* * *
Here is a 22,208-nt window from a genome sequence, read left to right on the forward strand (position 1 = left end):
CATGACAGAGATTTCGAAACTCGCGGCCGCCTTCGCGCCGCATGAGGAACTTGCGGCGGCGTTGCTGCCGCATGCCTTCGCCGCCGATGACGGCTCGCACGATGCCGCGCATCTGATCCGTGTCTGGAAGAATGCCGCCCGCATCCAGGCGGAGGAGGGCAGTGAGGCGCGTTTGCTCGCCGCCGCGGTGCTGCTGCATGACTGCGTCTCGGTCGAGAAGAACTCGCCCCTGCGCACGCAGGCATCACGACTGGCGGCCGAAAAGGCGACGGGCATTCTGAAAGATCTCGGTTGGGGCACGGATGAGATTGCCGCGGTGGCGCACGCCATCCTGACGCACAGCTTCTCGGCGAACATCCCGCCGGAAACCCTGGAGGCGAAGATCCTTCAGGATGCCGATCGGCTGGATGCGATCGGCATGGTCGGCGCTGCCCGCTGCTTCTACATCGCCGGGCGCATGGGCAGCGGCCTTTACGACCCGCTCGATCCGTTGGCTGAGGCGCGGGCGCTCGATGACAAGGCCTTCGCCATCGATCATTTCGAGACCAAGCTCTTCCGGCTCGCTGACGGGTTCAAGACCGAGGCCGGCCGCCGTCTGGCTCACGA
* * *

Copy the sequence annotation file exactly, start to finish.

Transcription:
Here is a 22,208-nt window from a genome sequence, read left to right on the forward strand (position 1 = left end):
CATGACAGAGATTTCGAAACTCGCGGCCGCCTTCGCGCCGCATGAGGAACTTGCGGCGGCGTTGCTGCCGCATGCCTTCGCCGCCGATGACGGCTCGCACGATGCCGCGCATCTGATCCGTGTCTGGAAGAATGCCGCCCGCATCCAGGCGGAGGAGGGCAGTGAGGCGCGTTTGCTCGCCGCCGCGGTGCTGCTGCATGACTGCGTCTCGGTCGAGAAGAACTCGCCCCTGCGCACGCAGGCATCACGACTGGCGGCCGAAAAGGCGACGGGCATTCTGAAAGATCTCGGTTGGGGCACGGATGAGATTGCCGCGGTGGCGCACGCCATCCTGACGCACAGCTTCTCGGCGAACATCCCGCCGGAAACCCTGGAGGCGAAGATCCTTCAGGATGCCGATCGGCTGGATGCGATCGGCATGGTCGGCGCTGCCCGCTGCTTCTACATCGCCGGGCGCATGGGCAGCGGCCTTTACGACCCGCTCGATCCGTTGGCTGAGGCGCGGGCGCTCGATGACAAGGCCTTCGCCATCGATCATTTCGAGACCAAGCTCTTCCGGCTCGCTGACGGGTTCAAGACCGAGGCCGGCCGCCGTCTGGCTCACGA